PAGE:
Using ‘Guess Query’ populates the ‘Query’ property with the selected statements as displayed in the image. The demo here is using the default query thus populated. This query could be edited as needed. For example, here the query could be edited to fetch only the necessary columns –‘quantity’ and ‘stateid’.

Using tMap component helps with combining the Redshift table and CSV data; and filtering out necessary columns, here in the use case ‘quantity’ from Redshift table and the ‘statename’ from lookup CSV file.

  1. tLogRow is used to output the two columns – one from Redshift, other from CSV after joining both data input using ‘state ID’ columns in each. Again, in a real-world scenario, this part of Talend job could include various complex logic to work through required analysis depending on the need.
  2. It is good practice to close any connections created as part of Talend job, tRedshiftClose is used to close the connection created by tRedshiftConnection.

Thus, the job that implements the requirements of the use case is complete, and ready to be deployed in Talend Cloud to be executed as a task.

Create a task in Talend Cloud to run the job with Redshift query:

To deploy the Talend Job to Talend Cloud, right-click the job in the repository – click on the option ‘Publish to Cloud’. Refer to the image below.

Publish to Cloud option requires to select a workspace, where the job will be deployed as an artifact. A version number is associated with the artifact; every publish automatically increments the version.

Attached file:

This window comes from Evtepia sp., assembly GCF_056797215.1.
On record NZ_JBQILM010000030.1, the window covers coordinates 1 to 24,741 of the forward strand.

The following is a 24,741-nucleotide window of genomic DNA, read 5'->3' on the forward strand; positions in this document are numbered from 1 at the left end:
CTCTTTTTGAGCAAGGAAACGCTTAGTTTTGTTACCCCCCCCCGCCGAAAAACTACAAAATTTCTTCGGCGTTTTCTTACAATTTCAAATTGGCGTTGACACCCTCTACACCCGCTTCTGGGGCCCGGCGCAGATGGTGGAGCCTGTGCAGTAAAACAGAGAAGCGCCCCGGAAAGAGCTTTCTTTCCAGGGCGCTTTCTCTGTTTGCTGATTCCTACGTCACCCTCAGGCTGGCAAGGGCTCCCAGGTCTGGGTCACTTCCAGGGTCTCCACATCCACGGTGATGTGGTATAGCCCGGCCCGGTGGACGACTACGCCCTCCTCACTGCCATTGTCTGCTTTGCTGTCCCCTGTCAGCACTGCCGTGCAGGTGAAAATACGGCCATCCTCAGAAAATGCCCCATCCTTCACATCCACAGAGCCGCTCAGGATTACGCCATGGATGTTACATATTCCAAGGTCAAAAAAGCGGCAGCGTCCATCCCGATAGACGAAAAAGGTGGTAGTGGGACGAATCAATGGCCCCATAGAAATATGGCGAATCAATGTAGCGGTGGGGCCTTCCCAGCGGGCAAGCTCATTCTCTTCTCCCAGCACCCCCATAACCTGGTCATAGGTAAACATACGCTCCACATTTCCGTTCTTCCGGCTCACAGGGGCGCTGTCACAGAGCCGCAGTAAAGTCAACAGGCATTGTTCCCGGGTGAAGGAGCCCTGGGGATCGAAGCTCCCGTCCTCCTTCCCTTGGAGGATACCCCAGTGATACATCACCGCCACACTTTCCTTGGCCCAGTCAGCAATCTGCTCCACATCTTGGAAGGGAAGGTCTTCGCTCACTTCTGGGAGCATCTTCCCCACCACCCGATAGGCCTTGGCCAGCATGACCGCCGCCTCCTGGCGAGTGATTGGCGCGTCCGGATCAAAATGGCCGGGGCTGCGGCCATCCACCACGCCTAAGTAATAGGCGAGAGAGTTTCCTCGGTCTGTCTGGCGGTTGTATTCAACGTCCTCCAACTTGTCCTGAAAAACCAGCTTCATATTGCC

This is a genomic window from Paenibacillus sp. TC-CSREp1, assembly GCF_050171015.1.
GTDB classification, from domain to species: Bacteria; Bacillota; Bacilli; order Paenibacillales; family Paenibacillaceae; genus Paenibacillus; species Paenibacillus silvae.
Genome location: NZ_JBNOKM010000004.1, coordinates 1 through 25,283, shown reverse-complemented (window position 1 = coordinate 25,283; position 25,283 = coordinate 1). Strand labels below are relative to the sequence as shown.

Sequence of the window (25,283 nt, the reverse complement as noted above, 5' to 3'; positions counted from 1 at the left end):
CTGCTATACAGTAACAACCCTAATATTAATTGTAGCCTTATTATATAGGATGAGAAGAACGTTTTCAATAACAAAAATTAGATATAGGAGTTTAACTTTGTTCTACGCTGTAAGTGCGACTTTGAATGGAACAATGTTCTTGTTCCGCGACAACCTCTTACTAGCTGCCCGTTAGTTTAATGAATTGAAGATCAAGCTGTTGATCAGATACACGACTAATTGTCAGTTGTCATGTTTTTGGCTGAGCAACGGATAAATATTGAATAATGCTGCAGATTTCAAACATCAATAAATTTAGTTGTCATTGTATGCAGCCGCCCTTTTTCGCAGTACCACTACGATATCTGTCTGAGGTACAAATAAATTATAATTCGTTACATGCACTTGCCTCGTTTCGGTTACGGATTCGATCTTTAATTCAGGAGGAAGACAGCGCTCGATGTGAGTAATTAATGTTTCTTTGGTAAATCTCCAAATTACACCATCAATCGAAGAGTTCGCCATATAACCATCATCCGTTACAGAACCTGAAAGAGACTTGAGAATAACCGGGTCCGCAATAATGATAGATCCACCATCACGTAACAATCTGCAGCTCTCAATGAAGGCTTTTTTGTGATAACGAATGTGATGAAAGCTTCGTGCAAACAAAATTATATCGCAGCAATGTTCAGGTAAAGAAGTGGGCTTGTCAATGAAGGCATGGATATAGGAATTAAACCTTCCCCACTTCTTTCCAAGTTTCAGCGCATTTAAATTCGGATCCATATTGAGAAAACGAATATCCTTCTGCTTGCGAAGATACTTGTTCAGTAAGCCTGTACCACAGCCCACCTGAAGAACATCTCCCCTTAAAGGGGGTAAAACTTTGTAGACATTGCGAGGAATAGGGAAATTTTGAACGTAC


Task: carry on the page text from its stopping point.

The Talend Job gets deployed as an artifact, and a task is automatically created. Both the artifact and task are available under the ‘Management’ left-menu of Talend Management Console (TMC). The image below displays the workspace ‘Personal’ tile under ‘Default’ environment that contains links to artifacts list and tasks list.

Artifacts list:

Tasks and plans list:

 

Note: A plan is the step-by-step execution of multiple tasks depending on specified conditions. Each step in a plan is associated with one task.

Click on the task to edit, and use pencil icon within the Configuration section, as highlighted with a green box in the image below.

Editing a task includes selecting the artifact for the task which is pre-populated here and specifying go live attributes:

Clicking on the Go Live button, executes the task based on the run-type.

Runtime here allows the use of Cloud Engine or Remote Engine. In this demo, a pre-defined Remote Engine called ‘demo-csm-re’ is used. This Article on Architecture in Talend Community provides details regarding Cloud Engine and Remote Engine.

The remote engines are present under ‘Engines’ left-menu on Talend Management Console of Talend Cloud. Refer to the image below.

Clicking on View Logs:

Conclusion

Talend Cloud makes it easier to integrate data from different kinds of sources like other cloud platforms, SaaS applications, or data in on-premises systems; it empowers users to perform complex transformations and/or analysis on the integrated data. Give Talend Cloud a try today. 

Join The Conversation

0 Comments

Leave a Reply

Your email address will not be published. Required fields are marked *